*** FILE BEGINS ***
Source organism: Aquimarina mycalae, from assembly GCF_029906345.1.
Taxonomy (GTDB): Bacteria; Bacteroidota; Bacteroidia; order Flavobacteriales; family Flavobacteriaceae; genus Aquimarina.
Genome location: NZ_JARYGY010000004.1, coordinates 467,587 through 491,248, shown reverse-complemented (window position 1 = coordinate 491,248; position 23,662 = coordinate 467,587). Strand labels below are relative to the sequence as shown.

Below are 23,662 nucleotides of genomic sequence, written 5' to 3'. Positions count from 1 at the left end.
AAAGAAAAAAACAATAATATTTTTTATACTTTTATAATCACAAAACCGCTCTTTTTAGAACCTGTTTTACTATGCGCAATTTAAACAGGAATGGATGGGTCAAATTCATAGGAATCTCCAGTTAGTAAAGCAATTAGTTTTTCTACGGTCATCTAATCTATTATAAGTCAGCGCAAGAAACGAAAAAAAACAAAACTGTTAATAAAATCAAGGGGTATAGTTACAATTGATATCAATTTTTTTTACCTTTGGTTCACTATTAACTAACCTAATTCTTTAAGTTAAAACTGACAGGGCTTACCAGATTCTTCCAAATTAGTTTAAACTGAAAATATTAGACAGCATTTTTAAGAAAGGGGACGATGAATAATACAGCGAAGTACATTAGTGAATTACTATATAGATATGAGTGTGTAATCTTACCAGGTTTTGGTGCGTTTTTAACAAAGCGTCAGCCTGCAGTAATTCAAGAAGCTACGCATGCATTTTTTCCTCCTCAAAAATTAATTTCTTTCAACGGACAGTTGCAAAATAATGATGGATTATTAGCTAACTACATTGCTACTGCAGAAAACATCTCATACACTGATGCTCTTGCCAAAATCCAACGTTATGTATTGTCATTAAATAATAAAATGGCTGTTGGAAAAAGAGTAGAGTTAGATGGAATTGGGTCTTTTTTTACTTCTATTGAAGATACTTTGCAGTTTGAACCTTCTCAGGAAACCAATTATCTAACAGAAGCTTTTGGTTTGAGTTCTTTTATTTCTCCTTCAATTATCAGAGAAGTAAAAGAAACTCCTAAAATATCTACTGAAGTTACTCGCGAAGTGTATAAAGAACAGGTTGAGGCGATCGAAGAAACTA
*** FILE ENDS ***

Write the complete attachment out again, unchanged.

Source organism: Aquimarina mycalae, from assembly GCF_029906345.1.
Taxonomy (GTDB): Bacteria; Bacteroidota; Bacteroidia; order Flavobacteriales; family Flavobacteriaceae; genus Aquimarina.
Genome location: NZ_JARYGY010000004.1, coordinates 467,587 through 491,248, shown reverse-complemented (window position 1 = coordinate 491,248; position 23,662 = coordinate 467,587). Strand labels below are relative to the sequence as shown.

Below are 23,662 nucleotides of genomic sequence, written 5' to 3'. Positions count from 1 at the left end.
AAAGAAAAAAACAATAATATTTTTTATACTTTTATAATCACAAAACCGCTCTTTTTAGAACCTGTTTTACTATGCGCAATTTAAACAGGAATGGATGGGTCAAATTCATAGGAATCTCCAGTTAGTAAAGCAATTAGTTTTTCTACGGTCATCTAATCTATTATAAGTCAGCGCAAGAAACGAAAAAAAACAAAACTGTTAATAAAATCAAGGGGTATAGTTACAATTGATATCAATTTTTTTTACCTTTGGTTCACTATTAACTAACCTAATTCTTTAAGTTAAAACTGACAGGGCTTACCAGATTCTTCCAAATTAGTTTAAACTGAAAATATTAGACAGCATTTTTAAGAAAGGGGACGATGAATAATACAGCGAAGTACATTAGTGAATTACTATATAGATATGAGTGTGTAATCTTACCAGGTTTTGGTGCGTTTTTAACAAAGCGTCAGCCTGCAGTAATTCAAGAAGCTACGCATGCATTTTTTCCTCCTCAAAAATTAATTTCTTTCAACGGACAGTTGCAAAATAATGATGGATTATTAGCTAACTACATTGCTACTGCAGAAAACATCTCATACACTGATGCTCTTGCCAAAATCCAACGTTATGTATTGTCATTAAATAATAAAATGGCTGTTGGAAAAAGAGTAGAGTTAGATGGAATTGGGTCTTTTTTTACTTCTATTGAAGATACTTTGCAGTTTGAACCTTCTCAGGAAACCAATTATCTAACAGAAGCTTTTGGTTTGAGTTCTTTTATTTCTCCTTCAATTATCAGAGAAGTAAAAGAAACTCCTAAAATATCTACTGAAGTTACTCGCGAAGTGTATAAAGAACAGGTTGAGGCGATCGAAGAAACTA